Most people aren’t that interested in learning the bulk of what you could teach them about the law. If you’re trying to build a following by pushing out as much information as possible, no matter how good that information might be, you’re probably wasting your time.
In the beginning, prospective clients read what you write in a blog or newsletter because they’re looking for information–about their problems or interests and about your ability to help them.
Once they’ve satisfied themselves that you can help them, they won’t continue to read what you write or watch your videos or listen to your podcast unless you give them a reason to do that.
And you want them to do that.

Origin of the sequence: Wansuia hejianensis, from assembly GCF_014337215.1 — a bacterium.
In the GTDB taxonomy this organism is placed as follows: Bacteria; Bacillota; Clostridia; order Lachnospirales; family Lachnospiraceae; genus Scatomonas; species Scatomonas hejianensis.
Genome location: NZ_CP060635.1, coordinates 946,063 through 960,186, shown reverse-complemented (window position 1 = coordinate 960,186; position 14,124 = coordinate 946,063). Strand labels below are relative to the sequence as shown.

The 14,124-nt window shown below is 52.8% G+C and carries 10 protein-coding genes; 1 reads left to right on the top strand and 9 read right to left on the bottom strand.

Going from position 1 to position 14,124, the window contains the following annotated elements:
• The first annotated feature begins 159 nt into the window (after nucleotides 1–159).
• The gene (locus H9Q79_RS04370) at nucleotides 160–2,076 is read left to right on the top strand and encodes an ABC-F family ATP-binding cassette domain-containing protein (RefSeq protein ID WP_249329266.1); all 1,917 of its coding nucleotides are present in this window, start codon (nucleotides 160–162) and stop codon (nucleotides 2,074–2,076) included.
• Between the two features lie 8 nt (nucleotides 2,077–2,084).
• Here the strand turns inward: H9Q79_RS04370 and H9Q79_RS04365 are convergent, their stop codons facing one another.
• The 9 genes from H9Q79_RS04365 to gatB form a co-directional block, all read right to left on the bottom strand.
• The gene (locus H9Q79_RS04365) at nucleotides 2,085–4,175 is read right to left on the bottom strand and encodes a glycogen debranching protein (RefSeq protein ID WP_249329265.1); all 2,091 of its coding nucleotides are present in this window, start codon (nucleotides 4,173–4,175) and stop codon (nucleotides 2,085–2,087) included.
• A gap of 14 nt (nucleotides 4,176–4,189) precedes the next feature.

You want them to continue to read or listen to you until they’re ready to take the next step. You want to build a relationship with them because that relationship will mean that if they hire any attorney, they will be more likely to choose you.
That relationship can also help bring more traffic to your website, build your following on social media, and generate more referrals.
That’s one reason why I put a lot of “me” into my content, and why you should do the same. We are a lot more interesting to our readers and followers than the information we provide them.
Building a following isn’t just about showing people what you know. It’s as much about showing people who you are.
Let people get to know you; liking and trusting and hiring won’t be far behind.
To learn how to build a following with email, go here